By Alex Norman
This was supposed to be the season that the Tennessee Volunteers returned to the NCAA tournament for the first time since 2011. There wasn’t going to be any “bubble” talk this time around.
The Vols returned one of the SEC’s top scorers in senior guard Jordan McRae. They had forward Jarnell Stokes back for his junior season and redshirt senior forward Jeronne Maymon was finally healthy.
The 2013-2014 Southeastern Conference was not exactly going to be the 1984-1985 Big East either. Sure, Kentucky brought in another group of future NBA lottery picks, and Florida was filled with experience… but the rest of the conference was a dumpster fire.
Barring an SEC tournament victory (which hasn’t happened since 1979), the Vols are going to be a nervous group on Selection Sunday once again.
So why hasn’t it worked out?
The buck should, and will stop with third-year head coach Cuonzo Martin, who has not gotten the most out of his team.
Martin is by all accounts one of the nicest guys you’ll meet. His life story, which includes a childhood in one of the nation’s roughest neighborhoods, and a victory over non-Hodgkin’s lymphoma as an adult, is a testimony to the type of character the man has.
But he hasn’t gotten the job done at Tennessee.
It hasn’t been horrible. The Vols won 19 games in Martin’s first year and 20 games in his second season at Tennessee.
However, the expectation now in place for this program isn’t just to make the NCAA tournament every few years…
No one is expecting UT to turn into Duke or Kansas… but considering the fan support and the facilities that are in place now in Knoxville, there’s no reason why Tennessee should not, at the minimum, be a team that is consistently very busy every March.
The biggest issue for Martin may very well be the fact that his style of play, and his personality, have not connected with Tennessee fans. Martin stresses half court defense and half court offense. His teams rarely play zone and hardly ever push the pace when in possession of the basketball.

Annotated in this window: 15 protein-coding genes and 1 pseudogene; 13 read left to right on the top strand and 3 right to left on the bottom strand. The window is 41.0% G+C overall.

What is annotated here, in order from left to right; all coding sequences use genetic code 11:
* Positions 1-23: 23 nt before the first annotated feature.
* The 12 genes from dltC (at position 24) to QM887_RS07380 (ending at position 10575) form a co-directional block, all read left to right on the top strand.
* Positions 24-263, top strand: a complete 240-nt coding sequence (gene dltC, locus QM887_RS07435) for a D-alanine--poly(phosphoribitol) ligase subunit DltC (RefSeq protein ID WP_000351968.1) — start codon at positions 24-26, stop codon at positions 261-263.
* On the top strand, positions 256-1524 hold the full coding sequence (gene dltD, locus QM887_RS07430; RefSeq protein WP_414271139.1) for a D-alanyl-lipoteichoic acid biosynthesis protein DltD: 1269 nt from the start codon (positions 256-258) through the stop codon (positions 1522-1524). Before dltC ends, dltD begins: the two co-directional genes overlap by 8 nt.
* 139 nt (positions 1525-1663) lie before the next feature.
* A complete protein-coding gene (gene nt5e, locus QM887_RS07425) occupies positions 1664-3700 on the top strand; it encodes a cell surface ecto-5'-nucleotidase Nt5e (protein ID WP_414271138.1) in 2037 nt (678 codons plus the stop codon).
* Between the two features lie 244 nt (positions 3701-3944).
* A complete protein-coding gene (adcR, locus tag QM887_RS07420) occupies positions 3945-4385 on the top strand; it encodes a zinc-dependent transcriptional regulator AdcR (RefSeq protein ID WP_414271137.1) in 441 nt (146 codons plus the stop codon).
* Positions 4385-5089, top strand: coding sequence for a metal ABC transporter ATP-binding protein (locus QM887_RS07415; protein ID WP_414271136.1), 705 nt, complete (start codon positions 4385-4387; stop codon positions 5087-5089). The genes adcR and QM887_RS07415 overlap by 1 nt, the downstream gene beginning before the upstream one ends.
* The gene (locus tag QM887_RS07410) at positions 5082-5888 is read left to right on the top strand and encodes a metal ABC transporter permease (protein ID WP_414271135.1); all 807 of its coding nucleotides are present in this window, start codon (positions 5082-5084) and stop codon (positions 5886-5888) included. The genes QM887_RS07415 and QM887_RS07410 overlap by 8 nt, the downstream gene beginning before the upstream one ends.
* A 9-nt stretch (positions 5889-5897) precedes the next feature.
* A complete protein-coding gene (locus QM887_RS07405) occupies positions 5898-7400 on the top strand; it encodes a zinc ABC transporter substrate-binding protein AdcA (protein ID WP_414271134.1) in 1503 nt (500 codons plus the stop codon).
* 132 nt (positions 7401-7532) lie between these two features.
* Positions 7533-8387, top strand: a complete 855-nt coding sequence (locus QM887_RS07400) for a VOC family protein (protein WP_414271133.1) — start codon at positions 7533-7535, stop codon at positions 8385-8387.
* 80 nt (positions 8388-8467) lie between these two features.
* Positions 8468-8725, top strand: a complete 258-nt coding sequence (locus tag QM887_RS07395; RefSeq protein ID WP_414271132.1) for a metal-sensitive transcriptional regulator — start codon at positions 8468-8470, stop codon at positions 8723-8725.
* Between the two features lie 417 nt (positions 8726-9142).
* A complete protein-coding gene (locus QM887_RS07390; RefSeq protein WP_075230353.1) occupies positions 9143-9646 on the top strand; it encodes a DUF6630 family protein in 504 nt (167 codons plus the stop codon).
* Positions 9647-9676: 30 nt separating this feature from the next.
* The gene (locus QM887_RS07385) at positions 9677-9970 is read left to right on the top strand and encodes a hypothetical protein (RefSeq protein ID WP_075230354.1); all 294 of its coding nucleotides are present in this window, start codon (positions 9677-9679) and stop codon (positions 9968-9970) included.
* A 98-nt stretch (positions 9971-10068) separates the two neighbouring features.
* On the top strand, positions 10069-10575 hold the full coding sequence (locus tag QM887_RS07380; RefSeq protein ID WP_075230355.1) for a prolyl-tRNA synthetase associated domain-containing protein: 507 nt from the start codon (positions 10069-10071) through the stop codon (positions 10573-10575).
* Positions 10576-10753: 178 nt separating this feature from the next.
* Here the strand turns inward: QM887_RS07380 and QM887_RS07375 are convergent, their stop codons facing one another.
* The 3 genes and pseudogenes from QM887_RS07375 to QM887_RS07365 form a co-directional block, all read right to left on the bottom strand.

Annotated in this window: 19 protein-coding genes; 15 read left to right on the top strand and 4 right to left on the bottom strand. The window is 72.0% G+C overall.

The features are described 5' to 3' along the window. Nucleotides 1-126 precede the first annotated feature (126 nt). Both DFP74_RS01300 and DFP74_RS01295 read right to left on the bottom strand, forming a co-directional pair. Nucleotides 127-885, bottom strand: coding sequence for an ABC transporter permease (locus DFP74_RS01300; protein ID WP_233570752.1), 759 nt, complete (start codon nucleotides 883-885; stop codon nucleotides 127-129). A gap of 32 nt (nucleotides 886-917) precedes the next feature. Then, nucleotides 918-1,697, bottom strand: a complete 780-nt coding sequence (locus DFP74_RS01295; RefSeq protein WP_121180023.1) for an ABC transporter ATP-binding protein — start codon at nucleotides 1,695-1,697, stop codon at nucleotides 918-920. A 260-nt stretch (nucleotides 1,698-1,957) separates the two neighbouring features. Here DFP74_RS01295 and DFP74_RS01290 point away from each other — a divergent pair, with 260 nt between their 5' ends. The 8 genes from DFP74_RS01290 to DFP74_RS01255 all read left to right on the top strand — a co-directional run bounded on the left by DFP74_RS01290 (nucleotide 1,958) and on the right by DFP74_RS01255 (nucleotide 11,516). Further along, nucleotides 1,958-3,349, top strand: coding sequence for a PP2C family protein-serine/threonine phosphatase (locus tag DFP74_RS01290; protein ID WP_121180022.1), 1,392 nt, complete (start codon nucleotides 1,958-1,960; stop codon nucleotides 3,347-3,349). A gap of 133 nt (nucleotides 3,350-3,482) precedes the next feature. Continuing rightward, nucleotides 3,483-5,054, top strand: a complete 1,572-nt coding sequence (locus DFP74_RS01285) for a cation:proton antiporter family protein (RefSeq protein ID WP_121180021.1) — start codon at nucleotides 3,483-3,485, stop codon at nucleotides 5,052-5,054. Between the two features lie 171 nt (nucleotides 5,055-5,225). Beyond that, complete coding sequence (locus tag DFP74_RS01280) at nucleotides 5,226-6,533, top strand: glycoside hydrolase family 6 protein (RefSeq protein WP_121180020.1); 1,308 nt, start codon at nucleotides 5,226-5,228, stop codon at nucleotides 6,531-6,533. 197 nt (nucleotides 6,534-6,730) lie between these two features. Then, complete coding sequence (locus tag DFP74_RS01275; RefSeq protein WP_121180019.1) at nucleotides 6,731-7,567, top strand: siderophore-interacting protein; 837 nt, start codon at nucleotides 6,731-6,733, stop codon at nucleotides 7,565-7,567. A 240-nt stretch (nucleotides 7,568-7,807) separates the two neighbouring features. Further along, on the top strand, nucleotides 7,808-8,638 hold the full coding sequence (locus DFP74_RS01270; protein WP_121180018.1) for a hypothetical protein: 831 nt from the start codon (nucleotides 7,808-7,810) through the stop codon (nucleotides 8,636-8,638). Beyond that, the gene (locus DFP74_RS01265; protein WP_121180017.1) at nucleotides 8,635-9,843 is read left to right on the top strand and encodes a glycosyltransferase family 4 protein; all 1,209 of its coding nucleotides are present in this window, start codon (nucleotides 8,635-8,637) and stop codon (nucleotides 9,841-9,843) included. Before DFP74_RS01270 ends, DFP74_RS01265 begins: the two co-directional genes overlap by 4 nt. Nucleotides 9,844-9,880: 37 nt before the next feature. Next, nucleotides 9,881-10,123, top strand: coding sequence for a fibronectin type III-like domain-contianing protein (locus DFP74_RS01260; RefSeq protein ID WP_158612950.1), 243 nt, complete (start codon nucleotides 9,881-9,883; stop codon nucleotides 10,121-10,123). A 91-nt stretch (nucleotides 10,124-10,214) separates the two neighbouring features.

That’s not an entertaining evening for fans willing to fight the traffic for a 9 p.m. tipoff against Georgia.
And for all of Martin’s positive qualities, he isn’t ever going to be the guy that will always accept speaking engagements for the monthly meeting of the Knoxville Civitan Club or the Vonore HAM radio Club or whoever asks for a few minutes of his time.
Former Tennessee football coach Derek Dooley was the same way. Dooley is a more extreme example, as having any dealings with fans his seemingly beneath him, despite his stature in the state and undeserved large salary.
And that’s one of the major issues here. Martin hasn’t built that equity with Tennessee fans the way his predecessor did.
Bruce Pearl was ready, willing and able to preach the gospel of Tennessee basketball, doing hundreds of public appearances for groups large and small. He did this in the months leading up to the Vols first game in the fall of 2005, and he did this in the months leading up to his inevitable dismissal in the late winter of 2011.
And he did it constantly during his entire six year tenure. Sure, Pearl won big (by Tennessee standards), but fans loved him and he loved them back.
Jerry Green won games too, but at the end Vols fans were ready to throw him and his attitude into the Tennessee River.
It’s why the clamoring for Pearl’s return, despite his NCAA penalties, is gaining so much steam. An online petition for Pearl’s re-hiring has over 10,000 signatures. Even though Pearl would sell games out and be a huge hit for fans, his return is unlikely.
If Martin’s Vols find a way into the NCAA tournament, this is a moot point. His job will be safe for at least one more season. And he could survive another year even if they are indeed one of the last teams out.
It shouldn’t have been this way.
This team has too much talent to be stuck in the NIT.
But that could very well happen… once again.
And if it does… Tennessee athletic director Dave Hart will have a big decision to make.